06/07/2001 11:00PM

Foal losses slow; research goes on


LEXINGTON, Ky. - The mare reproductive loss syndrome that recently struck central Kentucky's broodmares, causing at least 1,200 early fetal or near-term abortions, appears to have abated. But researchers' work hasn't slowed.

While University of Kentucky researchers survey farms, a federal laboratory in Utah is preparing to conduct tests on fetal tissue and mares' blood samples.

A statement issued Friday by UK said, "Detailed investigations are under way to prove or disprove the possibility of cyanide as the cause of MRLS. In addition, the investigation of other possible causes including mycotoxins, fungal endophytes, phytoestrogens, chemical compounds and infectious agents is still under way, although results to date provide no evidence that they are involved in the cause of MRLS."

As of June 8, UK had received about 130 surveys from Thoroughbred, Standardbred, American Saddlebred, and Morgan farms.

UK researchers also met Wednesday with veterinarians to discuss whether recent cases of pericarditis - swelling of the sac around the heart - and eye problems are related to the syndrome.

"Approximately 50 cases of each condition have been identified to date involving a wide age range of horses and breeds," the statement said. "These cases are not necessarily associated with mares that have experienced early or late fetal losses. Twelve necropsy cases of pericarditis have been examined at the Livestock Disease Diagnostic Center."

UK researchers have theorized that mares ingested cyanide originating in nearby cherry trees, possibly after an infestation of Eastern tent caterpillars, which eat cherry trees, exposed pastures to the toxin in their droppings. Last week, Dr. Dee Cross, a Clemson University professor hired by several major Thoroughbred farms, proffered a different theory: that mares grazed on poison hemlock plants, which are toxic to many species and are a recognized cause of birth defects in cattle, sheep, swine, and goats.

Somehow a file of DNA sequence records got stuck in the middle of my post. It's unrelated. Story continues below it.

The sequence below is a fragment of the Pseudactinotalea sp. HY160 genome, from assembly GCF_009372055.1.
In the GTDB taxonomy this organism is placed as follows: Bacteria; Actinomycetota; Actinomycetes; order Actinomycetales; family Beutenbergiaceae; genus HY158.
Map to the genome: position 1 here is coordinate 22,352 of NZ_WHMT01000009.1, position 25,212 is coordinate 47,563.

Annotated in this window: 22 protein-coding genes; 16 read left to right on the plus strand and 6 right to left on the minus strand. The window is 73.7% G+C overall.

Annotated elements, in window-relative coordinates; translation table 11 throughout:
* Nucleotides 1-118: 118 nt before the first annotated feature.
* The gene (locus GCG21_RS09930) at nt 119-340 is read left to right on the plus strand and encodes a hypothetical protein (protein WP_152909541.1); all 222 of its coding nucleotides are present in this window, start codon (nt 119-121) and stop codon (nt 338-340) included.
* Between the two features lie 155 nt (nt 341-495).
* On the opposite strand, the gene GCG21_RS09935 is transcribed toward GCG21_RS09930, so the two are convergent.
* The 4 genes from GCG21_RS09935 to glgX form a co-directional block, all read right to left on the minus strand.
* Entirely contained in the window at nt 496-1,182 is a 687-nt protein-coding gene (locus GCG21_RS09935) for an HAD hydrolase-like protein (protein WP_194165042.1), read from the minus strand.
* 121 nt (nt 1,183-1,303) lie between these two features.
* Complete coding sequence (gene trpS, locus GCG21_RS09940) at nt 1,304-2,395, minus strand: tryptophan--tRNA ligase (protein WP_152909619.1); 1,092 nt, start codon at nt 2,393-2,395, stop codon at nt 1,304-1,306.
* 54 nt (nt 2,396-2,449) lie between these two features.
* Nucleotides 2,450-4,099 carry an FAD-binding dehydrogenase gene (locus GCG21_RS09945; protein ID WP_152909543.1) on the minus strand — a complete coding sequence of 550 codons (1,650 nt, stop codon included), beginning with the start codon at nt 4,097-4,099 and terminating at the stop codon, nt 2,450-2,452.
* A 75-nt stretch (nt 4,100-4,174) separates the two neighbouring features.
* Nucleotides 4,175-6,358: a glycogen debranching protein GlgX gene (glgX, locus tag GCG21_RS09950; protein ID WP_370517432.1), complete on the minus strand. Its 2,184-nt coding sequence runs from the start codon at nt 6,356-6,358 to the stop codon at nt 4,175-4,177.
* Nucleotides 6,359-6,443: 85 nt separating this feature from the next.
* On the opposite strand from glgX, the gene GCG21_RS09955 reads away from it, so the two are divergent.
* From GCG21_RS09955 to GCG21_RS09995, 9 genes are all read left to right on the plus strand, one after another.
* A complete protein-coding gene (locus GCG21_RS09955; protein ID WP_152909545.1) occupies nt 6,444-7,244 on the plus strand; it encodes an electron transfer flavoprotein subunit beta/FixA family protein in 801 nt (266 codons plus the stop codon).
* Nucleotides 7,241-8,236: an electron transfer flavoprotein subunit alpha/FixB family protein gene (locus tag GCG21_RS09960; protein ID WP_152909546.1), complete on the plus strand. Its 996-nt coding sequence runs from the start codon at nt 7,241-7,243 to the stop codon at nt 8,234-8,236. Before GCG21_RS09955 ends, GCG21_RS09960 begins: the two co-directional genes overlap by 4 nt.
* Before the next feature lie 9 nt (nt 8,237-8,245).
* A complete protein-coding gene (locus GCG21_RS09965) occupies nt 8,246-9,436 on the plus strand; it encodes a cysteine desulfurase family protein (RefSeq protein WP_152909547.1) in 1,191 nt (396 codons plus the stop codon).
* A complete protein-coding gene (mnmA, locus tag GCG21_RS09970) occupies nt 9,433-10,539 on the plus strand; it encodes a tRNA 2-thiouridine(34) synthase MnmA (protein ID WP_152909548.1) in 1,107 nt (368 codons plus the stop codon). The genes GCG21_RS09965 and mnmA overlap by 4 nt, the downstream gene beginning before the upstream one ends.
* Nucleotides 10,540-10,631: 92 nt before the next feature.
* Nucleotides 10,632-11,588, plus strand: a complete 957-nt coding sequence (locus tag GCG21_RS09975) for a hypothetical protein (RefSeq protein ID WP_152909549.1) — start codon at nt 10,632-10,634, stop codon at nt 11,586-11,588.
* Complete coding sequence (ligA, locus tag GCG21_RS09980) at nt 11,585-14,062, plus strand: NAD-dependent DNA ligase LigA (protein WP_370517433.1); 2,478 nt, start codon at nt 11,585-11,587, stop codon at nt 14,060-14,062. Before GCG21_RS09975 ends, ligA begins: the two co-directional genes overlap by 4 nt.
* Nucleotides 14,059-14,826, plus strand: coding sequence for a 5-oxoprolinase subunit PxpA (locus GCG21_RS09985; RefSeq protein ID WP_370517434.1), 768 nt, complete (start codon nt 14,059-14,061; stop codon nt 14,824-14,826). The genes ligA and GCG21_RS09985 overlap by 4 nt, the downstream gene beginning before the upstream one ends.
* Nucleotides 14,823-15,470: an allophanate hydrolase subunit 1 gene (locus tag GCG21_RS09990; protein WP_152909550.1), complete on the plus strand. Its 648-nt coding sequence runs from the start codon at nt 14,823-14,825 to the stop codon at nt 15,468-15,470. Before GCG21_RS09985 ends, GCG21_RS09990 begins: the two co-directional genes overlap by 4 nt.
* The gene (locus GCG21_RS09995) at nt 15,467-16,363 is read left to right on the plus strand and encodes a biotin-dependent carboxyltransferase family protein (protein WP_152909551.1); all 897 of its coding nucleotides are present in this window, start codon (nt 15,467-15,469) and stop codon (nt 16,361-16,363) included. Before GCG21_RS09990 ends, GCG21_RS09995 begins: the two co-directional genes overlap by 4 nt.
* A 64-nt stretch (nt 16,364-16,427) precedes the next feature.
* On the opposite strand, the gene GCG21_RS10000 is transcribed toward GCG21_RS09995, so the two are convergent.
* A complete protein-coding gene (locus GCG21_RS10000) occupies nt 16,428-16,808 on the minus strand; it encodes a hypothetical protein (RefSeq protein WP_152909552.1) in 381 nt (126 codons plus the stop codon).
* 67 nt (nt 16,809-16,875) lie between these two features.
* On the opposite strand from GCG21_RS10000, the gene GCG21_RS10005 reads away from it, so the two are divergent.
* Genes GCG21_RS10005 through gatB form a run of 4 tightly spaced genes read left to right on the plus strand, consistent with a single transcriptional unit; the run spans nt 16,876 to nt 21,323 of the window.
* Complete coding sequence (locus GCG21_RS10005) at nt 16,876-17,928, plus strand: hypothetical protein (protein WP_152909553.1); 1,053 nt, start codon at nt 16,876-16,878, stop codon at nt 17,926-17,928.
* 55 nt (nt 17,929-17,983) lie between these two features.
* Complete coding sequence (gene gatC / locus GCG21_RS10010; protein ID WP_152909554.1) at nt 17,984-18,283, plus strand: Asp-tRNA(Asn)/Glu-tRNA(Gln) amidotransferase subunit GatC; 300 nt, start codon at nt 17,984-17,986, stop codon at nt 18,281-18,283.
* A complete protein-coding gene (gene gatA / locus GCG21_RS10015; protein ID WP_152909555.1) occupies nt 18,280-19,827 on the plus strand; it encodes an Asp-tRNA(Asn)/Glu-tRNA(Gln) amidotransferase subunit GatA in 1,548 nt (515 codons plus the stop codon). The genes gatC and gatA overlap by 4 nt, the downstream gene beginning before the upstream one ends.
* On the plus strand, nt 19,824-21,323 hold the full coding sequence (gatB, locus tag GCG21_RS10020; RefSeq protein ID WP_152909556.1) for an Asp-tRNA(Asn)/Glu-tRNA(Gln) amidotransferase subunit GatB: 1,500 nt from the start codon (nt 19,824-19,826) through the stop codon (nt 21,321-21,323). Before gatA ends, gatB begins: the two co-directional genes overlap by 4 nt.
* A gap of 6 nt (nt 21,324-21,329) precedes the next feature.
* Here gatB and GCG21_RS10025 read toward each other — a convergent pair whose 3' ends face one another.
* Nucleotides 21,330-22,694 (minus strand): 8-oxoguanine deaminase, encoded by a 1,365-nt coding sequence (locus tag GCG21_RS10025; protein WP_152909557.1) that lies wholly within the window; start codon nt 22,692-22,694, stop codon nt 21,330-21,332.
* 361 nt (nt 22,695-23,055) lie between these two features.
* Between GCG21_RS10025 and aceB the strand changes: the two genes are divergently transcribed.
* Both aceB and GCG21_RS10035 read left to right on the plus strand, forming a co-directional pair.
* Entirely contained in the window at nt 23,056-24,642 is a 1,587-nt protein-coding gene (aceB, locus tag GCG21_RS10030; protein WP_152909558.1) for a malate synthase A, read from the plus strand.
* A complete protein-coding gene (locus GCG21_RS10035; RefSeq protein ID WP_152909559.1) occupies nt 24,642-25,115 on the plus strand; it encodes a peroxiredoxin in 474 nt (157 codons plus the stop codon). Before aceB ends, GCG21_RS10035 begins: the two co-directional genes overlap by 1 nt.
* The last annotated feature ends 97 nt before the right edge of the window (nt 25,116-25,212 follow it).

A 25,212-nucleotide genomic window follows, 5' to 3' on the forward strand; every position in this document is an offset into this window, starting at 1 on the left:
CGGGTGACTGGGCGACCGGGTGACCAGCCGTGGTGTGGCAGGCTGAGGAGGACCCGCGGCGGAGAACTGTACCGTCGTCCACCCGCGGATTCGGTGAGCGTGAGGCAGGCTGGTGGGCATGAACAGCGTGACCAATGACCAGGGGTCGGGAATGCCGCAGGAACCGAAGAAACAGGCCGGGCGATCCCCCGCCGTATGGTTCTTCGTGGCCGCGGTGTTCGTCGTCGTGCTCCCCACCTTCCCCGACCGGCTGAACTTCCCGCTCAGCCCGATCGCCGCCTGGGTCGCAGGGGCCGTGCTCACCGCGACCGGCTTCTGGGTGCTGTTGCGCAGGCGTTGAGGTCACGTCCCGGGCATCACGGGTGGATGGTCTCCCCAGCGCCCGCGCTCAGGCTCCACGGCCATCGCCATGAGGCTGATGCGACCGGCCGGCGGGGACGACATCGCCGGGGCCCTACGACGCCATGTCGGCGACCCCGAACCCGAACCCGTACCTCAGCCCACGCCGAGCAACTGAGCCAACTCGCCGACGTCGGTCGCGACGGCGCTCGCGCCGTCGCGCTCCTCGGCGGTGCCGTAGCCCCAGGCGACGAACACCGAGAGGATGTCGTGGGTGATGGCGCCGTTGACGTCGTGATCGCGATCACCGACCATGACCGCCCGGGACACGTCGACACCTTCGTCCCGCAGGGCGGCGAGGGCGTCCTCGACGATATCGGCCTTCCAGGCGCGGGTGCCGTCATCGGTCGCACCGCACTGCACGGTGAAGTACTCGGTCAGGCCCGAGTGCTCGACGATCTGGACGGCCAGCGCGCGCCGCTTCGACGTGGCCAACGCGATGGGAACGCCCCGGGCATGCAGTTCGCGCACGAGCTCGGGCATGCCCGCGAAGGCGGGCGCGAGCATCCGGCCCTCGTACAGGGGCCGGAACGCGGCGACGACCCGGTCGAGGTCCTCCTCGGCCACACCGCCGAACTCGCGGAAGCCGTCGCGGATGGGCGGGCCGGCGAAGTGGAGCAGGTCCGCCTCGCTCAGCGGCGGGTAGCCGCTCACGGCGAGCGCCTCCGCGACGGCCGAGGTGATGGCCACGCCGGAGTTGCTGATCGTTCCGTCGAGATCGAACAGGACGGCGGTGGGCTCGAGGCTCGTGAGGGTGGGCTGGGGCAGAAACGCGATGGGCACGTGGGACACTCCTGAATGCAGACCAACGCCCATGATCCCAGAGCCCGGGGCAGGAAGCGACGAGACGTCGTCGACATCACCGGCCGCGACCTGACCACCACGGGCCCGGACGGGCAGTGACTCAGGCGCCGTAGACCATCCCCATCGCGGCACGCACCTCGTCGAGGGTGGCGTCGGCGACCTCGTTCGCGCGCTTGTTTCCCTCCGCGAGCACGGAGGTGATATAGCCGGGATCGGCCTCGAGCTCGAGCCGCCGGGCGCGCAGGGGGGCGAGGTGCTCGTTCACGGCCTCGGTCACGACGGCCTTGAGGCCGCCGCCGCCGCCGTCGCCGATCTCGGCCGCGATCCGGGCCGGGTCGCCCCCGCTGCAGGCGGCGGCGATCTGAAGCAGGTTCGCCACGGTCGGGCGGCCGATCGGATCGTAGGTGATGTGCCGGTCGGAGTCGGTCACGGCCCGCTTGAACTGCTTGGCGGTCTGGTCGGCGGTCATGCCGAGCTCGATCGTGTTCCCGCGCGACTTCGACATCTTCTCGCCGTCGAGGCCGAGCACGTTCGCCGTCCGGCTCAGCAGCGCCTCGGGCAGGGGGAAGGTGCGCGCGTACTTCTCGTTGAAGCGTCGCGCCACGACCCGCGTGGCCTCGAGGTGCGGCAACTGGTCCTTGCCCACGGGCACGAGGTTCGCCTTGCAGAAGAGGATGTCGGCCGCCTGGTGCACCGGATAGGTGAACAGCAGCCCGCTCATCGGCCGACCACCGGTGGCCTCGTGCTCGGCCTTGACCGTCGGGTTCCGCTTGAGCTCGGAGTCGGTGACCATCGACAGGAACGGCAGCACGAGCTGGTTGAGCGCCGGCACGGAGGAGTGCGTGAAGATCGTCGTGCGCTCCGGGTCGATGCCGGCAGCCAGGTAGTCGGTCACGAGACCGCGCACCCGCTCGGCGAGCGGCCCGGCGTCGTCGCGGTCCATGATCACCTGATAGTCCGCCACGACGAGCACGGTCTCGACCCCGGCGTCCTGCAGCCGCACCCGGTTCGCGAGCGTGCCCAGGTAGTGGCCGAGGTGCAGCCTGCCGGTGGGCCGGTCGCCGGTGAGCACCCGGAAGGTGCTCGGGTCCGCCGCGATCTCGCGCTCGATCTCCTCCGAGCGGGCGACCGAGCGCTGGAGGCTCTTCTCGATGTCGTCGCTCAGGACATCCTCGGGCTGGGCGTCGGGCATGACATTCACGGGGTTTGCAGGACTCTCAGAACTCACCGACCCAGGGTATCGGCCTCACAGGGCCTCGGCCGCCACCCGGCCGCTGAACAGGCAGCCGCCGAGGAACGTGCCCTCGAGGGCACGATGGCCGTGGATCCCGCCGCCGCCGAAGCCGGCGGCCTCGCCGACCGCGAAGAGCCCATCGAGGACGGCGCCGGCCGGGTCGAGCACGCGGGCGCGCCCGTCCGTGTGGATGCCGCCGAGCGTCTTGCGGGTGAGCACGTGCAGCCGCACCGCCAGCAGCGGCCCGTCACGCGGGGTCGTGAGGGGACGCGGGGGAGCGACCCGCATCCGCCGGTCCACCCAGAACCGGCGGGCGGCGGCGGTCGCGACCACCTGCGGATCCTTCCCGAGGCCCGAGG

The University of Illinois already has found evidence of low levels of cyanide, or a compound containing cyanide, in "a small set of selected tissue samples" UK researchers sent for testing, according to Dr. Lenn Harrison of Lexington's Livestock Disease Diagnostic Laboratory. Now, the United States Department of Agriculture's Poisonous Plant Research Laboratory in Logan, Utah, will test samples for hemlock's toxic alkaloids.

The earlier cyanide positives "make a strong case for cyanide," said PPRL research toxicologist Dr. Kip Panter, who is coordinating the alkaloid testing. "But if we find hemlock alkaloid in the fetal tissue samples and in the mares' blood and urine, that will be a strong indication that would jump hemlock up on the list a good bit."

Panter said that the most likely place to find hemlock toxin is in fetal liver and kidney tissue, which will be screened for all of the alkaloids hemlock produces. "We'll test the mares' serum samples first, and if we don't find anything there - and these alkaloids can leave the animal very quickly - we will move on to the fetal tissue," he said. "The chances of finding it are much greater there in fetal tissue, because it recirculates in amniotic."

Testing is expected to take about three days.

Cherry-related poisoning in horses is relatively well-known. But, even though its effects are well-documented in cattle, sheep, goats, and swine, there are few studies regarding the effects of poison hemlock in horses. That may change someday: Panter said that in recent years PPRL researchers have been interested in conducting a study of the plant's effects on pregnant mares, because of the reproductive problems it causes in other mammals.

"There is a lot of anecdotal information, but not much has been published," said Panter, who has studied hemlock poisoning in other species and has witnessed horses eating the plant if there is little other choice forage.

Panter acknowledges researchers may never identify a definite cause. "This case is so unusual, you wonder if there weren't multiple factors," he said. "I think what it boils down to at this point is eliminating pieces. Maybe we can eliminate poison hemlock as a cause, and maybe we can eliminate cyanide, but we'll always wonder what it was."

That means wondering about prevention, too. As research into the cause continues, some breeders are operating in uncharted territory in an effort to protect their mares.